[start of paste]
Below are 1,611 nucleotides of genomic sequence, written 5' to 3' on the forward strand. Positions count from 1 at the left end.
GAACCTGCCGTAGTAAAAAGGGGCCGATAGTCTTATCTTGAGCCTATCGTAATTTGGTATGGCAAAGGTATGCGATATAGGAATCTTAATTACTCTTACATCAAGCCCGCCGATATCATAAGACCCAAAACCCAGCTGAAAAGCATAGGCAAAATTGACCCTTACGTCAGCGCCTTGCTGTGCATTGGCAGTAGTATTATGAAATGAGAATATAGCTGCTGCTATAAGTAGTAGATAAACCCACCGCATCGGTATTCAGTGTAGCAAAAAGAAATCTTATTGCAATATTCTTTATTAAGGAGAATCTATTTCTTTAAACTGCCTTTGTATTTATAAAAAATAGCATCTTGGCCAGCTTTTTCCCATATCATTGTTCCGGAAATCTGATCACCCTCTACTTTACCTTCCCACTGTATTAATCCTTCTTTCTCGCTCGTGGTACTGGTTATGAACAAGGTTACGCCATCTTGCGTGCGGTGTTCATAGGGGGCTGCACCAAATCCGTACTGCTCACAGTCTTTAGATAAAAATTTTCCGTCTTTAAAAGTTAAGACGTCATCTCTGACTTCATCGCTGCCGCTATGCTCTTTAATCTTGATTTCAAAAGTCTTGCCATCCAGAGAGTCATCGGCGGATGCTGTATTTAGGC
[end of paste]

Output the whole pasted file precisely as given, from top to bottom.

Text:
Below are 1,611 nucleotides of genomic sequence, written 5' to 3' on the forward strand. Positions count from 1 at the left end.
GAACCTGCCGTAGTAAAAAGGGGCCGATAGTCTTATCTTGAGCCTATCGTAATTTGGTATGGCAAAGGTATGCGATATAGGAATCTTAATTACTCTTACATCAAGCCCGCCGATATCATAAGACCCAAAACCCAGCTGAAAAGCATAGGCAAAATTGACCCTTACGTCAGCGCCTTGCTGTGCATTGGCAGTAGTATTATGAAATGAGAATATAGCTGCTGCTATAAGTAGTAGATAAACCCACCGCATCGGTATTCAGTGTAGCAAAAAGAAATCTTATTGCAATATTCTTTATTAAGGAGAATCTATTTCTTTAAACTGCCTTTGTATTTATAAAAAATAGCATCTTGGCCAGCTTTTTCCCATATCATTGTTCCGGAAATCTGATCACCCTCTACTTTACCTTCCCACTGTATTAATCCTTCTTTCTCGCTCGTGGTACTGGTTATGAACAAGGTTACGCCATCTTGCGTGCGGTGTTCATAGGGGGCTGCACCAAATCCGTACTGCTCACAGTCTTTAGATAAAAATTTTCCGTCTTTAAAAGTTAAGACGTCATCTCTGACTTCATCGCTGCCGCTATGCTCTTTAATCTTGATTTCAAAAGTCTTGCCATCCAGAGAGTCATCGGCGGATGCTGTATTTAGGC